The Idea of History

By R. G. Collingwood; J. Van Der Dussen | Go to book overview

PART III
THE THRESHOLD OF SCIENTIFIC HISTORY

§ 1. Romanticism

BEFORE any further progress could be made in historical thought, two things were necessary: first, the horizon of history had to be widened through a more sympathetic investigation of those past ages which the Enlightenment had treated as unenlightened or barbaric and left in obscurity; and secondly, the conception of human nature as something uniform and unchanging had to be attacked. It was Herder who first made substantial advances in both of these directions, but he was assisted, so far as the first of them is concerned, by the work of Rousseau.

Rousseau was a child of the Enlightenment, but through his reinterpretation of its principles he became the father of the Romantic movement. He realized that rulers could give their people nothing except what the people themselves were ready to accept, and consequently he argued that the enlightened despot of Voltaire's conception was powerless unless there were an enlightened people. For the idea of a despotic will, imposing on a passive people what the despot knew to be good for it, Rousseau substituted the idea of a general will on the part of the people itself, a will on the part of the people as a whole to pursue its interest as a whole.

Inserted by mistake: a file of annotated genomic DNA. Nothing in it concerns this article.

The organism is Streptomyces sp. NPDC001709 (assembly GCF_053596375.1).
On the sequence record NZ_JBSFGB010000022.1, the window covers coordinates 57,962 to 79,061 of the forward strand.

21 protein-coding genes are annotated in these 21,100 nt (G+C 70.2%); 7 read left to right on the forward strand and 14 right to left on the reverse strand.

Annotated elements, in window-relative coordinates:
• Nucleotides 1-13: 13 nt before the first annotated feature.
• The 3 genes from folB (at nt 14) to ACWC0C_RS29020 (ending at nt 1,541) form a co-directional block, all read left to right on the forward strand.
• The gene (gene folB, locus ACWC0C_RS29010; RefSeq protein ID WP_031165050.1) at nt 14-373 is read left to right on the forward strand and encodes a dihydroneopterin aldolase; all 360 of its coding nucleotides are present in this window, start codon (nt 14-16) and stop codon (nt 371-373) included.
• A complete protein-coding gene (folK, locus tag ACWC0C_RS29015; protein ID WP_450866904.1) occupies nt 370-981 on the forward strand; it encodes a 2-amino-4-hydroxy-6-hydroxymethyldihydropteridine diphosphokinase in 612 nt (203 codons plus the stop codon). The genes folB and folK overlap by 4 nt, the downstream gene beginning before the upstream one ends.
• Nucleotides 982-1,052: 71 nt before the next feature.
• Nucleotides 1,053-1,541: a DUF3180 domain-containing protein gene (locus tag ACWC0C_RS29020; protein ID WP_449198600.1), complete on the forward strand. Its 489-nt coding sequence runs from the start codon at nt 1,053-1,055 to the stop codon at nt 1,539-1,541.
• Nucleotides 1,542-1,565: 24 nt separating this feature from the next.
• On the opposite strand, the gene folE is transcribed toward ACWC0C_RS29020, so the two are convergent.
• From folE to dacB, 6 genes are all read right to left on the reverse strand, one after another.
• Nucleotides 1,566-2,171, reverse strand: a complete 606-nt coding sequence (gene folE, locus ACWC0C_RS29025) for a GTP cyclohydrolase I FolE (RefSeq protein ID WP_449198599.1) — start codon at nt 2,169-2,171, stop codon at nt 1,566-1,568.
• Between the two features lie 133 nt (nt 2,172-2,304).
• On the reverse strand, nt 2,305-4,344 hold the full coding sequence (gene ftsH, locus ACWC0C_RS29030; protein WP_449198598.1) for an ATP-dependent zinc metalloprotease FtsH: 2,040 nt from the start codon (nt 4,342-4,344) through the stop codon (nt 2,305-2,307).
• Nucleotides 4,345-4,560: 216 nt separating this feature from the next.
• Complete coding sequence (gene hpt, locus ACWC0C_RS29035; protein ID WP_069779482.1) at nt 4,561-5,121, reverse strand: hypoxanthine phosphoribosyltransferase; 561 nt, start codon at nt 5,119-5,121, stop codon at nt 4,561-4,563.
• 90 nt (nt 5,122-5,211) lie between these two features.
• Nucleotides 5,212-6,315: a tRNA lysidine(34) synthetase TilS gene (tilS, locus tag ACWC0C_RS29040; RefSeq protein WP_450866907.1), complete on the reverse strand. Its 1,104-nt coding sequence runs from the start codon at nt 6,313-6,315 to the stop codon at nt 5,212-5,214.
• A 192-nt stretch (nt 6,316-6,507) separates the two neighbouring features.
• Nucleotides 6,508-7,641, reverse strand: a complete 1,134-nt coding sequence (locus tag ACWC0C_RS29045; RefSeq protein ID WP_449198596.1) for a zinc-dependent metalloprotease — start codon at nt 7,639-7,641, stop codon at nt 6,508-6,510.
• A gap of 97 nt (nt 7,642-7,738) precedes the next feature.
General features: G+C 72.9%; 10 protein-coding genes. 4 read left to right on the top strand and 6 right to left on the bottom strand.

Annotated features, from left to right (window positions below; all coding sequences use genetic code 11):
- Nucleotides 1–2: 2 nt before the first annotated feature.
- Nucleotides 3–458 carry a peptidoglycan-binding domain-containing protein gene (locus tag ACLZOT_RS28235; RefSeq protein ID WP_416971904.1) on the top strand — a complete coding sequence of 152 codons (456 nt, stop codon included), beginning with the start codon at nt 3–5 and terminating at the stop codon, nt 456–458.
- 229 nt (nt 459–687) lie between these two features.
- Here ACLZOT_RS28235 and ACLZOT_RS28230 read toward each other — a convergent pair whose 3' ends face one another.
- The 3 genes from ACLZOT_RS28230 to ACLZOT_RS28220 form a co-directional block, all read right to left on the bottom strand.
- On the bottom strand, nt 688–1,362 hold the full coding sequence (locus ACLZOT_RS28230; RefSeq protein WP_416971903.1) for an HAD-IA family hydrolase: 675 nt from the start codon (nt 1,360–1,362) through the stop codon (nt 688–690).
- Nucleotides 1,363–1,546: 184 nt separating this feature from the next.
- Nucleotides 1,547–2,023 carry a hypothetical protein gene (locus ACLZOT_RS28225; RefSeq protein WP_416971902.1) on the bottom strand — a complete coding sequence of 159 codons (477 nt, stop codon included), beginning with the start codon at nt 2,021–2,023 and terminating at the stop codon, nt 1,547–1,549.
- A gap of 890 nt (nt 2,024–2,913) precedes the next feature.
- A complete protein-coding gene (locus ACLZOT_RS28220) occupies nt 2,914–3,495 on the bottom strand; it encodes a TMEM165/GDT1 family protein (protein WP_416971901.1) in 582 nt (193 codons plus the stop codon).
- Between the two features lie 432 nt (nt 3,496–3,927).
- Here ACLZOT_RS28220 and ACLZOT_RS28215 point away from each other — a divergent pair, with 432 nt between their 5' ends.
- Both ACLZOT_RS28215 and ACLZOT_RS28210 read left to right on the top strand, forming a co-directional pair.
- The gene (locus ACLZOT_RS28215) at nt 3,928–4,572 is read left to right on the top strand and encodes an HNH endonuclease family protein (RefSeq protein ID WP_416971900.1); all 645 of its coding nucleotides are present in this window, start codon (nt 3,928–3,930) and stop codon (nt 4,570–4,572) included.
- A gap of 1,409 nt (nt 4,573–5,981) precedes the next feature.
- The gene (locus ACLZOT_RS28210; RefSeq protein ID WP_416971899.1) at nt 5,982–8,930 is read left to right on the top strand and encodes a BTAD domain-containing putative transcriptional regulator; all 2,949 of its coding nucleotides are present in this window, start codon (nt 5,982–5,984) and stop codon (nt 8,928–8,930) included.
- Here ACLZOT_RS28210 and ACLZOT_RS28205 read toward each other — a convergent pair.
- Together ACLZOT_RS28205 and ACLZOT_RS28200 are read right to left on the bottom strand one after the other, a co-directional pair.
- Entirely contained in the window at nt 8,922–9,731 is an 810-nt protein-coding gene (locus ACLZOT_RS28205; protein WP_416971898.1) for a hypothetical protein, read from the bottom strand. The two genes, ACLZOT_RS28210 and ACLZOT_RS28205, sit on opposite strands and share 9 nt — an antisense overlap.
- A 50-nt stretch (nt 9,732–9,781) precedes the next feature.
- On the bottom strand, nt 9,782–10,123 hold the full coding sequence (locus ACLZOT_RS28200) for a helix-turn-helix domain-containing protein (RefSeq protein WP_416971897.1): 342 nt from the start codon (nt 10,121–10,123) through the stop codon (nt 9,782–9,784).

In the sphere of practical politics this involved an optimism or Utopianism not greatly different from that of people like Condorcet, though it was differently based: where the Enlightenment based its Utopian expectations on the hope of obtaining enlightened rulers, the Romanticists based theirs on the hope of obtaining an enlightened people by means of popular education. But in the sphere of history the results were very different and indeed revolutionary. The general will as Rousseau conceived it, although it might be more or less enlightened, had always existed and had always been operative. Unlike reason in the Enlightenment theory, it had not come into the world at a comparatively recent date. The principle on which Rousseau explained history, therefore, was a principle which could be applied not only to the recent history of the civilized world but

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The Idea of History
Table of contents

Table of contents

  • Title Page iii
  • Preface v
  • Contents vii
  • Editor's Introduction ix
  • Contents li
  • Introduction 1
  • Part I Greco-Roman Historiography 14
  • Part II the Influence of Christianity 46
  • Part III the Threshold of Scientific History 86
  • Part IV Scientific History 134
  • Part V Epilegomena 205
  • Preliminary Discussion the Idea of A Philosophy of Something, And, in Particular, A Philosophy of History (1927) 335
  • Lectures on the Philosophy of History (1926)1 359
  • Contents 360
  • Outlines of A Philosophy of History (1928) 426
  • Introductory Lecture 431
  • Contents 437
  • Iii. Relation 439
  • Index 497
  • More Oxford Paperbacks 511
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